Gingivitis is an infection of the gums usually caused by poor oral hygiene. Gums become inflamed, swollen, and bleed. Bacteria within plaque (which forms on teeth) lead to chronic inflammation of the gum line and tooth loss. Chronic inflammation caused by periodontal disease has been linked to a greater risk of cardiovascular disease.
Every day, an estimated 2,600 people in the U.S. die of heart disease, says the American Heart Association. That's an average of one death every 34 seconds. Every 45 seconds, someone in the U.S. suffers a stroke - or about 700,000 people this year.
The new study was conducted by Moise Desvarieux, MD, PhD, and colleagues. It appears in the Feb. 8 issue of the journal Circulation.
Previous research has also found that brushing, flossing, and taking care of your teeth and gums is good for your heart. But those studies examined topics like tooth loss, and not the mouth's bacteria, say the researchers.
Participants were 657 Hispanic, black, or white New Yorkers. All were at least 55 years old. None had suffered a stroke, heart attack, or chronic inflammatory condition. To ensure economic diversity, subjects were enrolled from five zip codes in northern Manhattan.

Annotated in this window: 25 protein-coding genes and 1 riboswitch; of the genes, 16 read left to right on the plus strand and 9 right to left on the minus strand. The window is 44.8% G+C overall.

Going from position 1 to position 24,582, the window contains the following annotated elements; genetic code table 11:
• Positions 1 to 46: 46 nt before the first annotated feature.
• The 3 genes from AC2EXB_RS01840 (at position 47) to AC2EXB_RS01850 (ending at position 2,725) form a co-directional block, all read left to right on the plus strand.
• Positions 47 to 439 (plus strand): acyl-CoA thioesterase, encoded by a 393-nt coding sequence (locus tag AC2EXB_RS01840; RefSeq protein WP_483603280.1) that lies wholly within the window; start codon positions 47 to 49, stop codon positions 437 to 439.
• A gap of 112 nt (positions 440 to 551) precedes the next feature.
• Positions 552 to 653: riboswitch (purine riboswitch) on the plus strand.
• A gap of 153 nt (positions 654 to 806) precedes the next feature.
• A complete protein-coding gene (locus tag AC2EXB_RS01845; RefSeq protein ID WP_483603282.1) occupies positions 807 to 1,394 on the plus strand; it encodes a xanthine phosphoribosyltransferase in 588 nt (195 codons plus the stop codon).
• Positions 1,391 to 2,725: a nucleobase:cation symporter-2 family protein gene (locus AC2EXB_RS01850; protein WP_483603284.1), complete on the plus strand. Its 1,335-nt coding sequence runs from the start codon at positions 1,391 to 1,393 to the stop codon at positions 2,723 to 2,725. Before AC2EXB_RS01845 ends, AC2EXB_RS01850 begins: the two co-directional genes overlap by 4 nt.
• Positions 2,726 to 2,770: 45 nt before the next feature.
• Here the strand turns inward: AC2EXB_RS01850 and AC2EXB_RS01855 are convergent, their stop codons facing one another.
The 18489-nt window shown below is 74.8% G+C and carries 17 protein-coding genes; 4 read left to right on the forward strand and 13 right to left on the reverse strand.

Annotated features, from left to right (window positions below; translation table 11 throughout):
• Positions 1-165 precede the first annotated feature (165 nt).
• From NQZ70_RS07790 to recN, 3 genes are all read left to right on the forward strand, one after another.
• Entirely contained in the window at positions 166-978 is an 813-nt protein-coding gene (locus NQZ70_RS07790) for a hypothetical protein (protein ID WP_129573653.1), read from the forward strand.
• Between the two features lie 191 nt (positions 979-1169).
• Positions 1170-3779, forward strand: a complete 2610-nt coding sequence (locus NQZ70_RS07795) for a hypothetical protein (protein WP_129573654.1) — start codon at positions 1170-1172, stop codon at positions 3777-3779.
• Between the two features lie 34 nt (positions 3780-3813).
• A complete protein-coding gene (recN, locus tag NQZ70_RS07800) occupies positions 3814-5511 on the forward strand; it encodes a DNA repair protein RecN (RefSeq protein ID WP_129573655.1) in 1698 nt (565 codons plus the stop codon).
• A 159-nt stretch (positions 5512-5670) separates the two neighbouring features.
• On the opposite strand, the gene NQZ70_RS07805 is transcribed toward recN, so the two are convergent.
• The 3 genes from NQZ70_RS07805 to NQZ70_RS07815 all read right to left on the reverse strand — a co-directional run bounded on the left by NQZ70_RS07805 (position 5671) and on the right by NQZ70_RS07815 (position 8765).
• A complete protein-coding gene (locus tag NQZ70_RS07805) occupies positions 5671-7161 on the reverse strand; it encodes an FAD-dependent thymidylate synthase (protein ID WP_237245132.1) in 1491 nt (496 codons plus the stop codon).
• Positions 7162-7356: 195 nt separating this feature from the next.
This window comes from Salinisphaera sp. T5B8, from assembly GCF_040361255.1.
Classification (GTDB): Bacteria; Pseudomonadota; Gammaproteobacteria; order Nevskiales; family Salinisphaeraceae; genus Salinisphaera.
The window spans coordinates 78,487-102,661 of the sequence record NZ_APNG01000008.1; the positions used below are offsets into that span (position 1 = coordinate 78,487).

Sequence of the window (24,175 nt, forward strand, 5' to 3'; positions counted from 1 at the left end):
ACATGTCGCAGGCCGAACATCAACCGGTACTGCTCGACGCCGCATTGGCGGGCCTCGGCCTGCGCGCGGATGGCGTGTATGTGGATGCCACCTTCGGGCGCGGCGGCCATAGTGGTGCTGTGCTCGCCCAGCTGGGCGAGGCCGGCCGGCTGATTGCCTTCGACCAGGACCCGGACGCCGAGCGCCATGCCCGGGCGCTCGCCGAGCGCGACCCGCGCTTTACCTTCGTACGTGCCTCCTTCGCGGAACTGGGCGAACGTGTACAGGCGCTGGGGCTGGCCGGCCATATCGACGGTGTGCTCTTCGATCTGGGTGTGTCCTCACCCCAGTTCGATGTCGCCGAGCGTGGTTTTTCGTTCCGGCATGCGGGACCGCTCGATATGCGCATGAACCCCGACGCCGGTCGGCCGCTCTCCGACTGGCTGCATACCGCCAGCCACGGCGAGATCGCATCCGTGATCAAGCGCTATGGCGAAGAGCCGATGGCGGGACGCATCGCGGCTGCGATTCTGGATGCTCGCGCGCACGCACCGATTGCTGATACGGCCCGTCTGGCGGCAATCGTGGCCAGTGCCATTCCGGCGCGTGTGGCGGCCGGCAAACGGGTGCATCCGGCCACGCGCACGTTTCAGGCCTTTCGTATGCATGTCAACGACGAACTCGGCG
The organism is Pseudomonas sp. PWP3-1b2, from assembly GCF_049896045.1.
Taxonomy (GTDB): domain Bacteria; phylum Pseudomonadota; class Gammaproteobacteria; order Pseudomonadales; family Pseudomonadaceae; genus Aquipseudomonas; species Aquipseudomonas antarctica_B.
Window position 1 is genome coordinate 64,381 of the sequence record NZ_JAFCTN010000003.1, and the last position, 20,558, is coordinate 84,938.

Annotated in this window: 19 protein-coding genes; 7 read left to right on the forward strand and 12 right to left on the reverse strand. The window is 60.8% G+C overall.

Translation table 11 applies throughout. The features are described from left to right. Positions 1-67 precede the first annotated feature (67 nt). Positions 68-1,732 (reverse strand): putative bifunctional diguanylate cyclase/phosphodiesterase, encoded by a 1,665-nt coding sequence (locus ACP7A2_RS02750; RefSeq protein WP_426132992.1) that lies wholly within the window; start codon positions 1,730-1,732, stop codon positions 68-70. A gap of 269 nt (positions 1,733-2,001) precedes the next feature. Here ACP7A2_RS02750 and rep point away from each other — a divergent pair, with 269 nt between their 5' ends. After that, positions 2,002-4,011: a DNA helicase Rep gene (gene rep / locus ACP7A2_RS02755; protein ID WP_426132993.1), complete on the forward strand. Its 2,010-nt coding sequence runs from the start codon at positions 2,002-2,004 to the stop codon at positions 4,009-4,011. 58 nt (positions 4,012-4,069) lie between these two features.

Participants kept records of tooth brushing and flossing during the study, and their mouths were examined. They reported smoking and physical activity habits, and had blood samples taken for measurements of inflammation.
The participants' blood vessel wall thickness was also measured. The thickness of the carotid artery wall -- the neck's major artery -- is used as a measure of atherosclerosis. Studies have shown this to be associated with coronary heart disease and stroke risk.
The mouth is home to hundreds of bacterial species. The researchers focused on three kinds of bacteria: those known to cause gum disease, those not linked to gum disease, and those that might affect gum disease.
Participants who had a dominance of bacteria that cause gum disease had thicker carotid arteries.
Taking into account other risk factors that might contribute to atherosclerosis did not change the results.
How do bacteria in the mouth affect the heart? Possibly, the bacteria enter the bloodstream, traveling to the rest of the body and provoking inflammation which results in the clogging of arteries, says Desvarieux in a news release. That needs further study, and the findings should be confirmed, say the researchers.
Desvarieux is on staff with Columbia University's Mailman School of Public Health and the University of Minnesota.
Good Gums, Healthier Heart
Of course, there are lots of ways to help your heart. Diet and exercise are important. So are handling stress appropriately, not smoking, and being screened for high blood pressure, diabetes, or other health problems. Medication, surgery, and/or lifestyle change might be needed.
Brushing and flossing your teeth don't replace those steps. But they're certainly two of the easiest ways to take better care of your heart.